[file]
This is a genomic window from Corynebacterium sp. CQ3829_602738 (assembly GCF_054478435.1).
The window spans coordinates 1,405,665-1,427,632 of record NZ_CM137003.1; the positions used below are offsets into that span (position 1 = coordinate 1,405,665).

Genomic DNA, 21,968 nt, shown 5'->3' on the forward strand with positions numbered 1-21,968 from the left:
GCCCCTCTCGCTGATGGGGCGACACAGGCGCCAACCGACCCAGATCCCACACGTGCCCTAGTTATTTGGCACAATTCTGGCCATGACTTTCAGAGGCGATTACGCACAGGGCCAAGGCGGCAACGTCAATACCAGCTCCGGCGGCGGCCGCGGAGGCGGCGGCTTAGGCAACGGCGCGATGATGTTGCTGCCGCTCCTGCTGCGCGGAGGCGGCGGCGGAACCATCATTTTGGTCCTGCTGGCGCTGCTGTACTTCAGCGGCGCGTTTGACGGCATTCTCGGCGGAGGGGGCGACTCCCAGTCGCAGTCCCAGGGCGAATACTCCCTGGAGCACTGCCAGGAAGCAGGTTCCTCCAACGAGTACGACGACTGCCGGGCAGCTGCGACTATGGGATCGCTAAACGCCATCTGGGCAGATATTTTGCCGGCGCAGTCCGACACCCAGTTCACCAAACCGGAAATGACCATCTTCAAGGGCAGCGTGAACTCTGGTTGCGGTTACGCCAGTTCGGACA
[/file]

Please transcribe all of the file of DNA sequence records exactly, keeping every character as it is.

This is a genomic window from Corynebacterium sp. CQ3829_602738 (assembly GCF_054478435.1).
The window spans coordinates 1,405,665-1,427,632 of record NZ_CM137003.1; the positions used below are offsets into that span (position 1 = coordinate 1,405,665).

Genomic DNA, 21,968 nt, shown 5'->3' on the forward strand with positions numbered 1-21,968 from the left:
GCCCCTCTCGCTGATGGGGCGACACAGGCGCCAACCGACCCAGATCCCACACGTGCCCTAGTTATTTGGCACAATTCTGGCCATGACTTTCAGAGGCGATTACGCACAGGGCCAAGGCGGCAACGTCAATACCAGCTCCGGCGGCGGCCGCGGAGGCGGCGGCTTAGGCAACGGCGCGATGATGTTGCTGCCGCTCCTGCTGCGCGGAGGCGGCGGCGGAACCATCATTTTGGTCCTGCTGGCGCTGCTGTACTTCAGCGGCGCGTTTGACGGCATTCTCGGCGGAGGGGGCGACTCCCAGTCGCAGTCCCAGGGCGAATACTCCCTGGAGCACTGCCAGGAAGCAGGTTCCTCCAACGAGTACGACGACTGCCGGGCAGCTGCGACTATGGGATCGCTAAACGCCATCTGGGCAGATATTTTGCCGGCGCAGTCCGACACCCAGTTCACCAAACCGGAAATGACCATCTTCAAGGGCAGCGTGAACTCTGGTTGCGGTTACGCCAGTTCGGACA